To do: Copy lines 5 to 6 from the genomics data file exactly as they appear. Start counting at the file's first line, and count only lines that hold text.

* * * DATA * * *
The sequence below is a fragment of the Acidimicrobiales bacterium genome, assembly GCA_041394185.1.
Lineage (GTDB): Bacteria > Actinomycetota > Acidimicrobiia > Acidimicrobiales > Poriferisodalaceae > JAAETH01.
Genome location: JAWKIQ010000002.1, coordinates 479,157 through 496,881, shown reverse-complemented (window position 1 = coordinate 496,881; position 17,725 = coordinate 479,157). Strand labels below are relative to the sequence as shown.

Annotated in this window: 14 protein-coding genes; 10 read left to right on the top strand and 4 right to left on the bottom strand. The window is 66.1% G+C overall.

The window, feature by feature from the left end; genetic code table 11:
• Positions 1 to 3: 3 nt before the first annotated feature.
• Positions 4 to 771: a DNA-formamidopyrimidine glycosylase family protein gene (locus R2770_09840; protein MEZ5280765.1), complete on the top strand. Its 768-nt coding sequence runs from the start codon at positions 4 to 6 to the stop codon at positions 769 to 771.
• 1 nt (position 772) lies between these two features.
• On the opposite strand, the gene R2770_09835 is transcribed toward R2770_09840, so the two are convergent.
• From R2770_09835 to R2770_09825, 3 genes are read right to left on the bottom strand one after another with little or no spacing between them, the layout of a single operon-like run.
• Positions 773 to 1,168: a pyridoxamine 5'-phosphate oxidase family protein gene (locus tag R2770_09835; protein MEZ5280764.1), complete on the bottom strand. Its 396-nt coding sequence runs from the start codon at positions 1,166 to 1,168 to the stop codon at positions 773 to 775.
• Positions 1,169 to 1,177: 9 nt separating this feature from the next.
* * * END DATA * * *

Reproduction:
The window, feature by feature from the left end; genetic code table 11:
• Positions 1 to 3: 3 nt before the first annotated feature.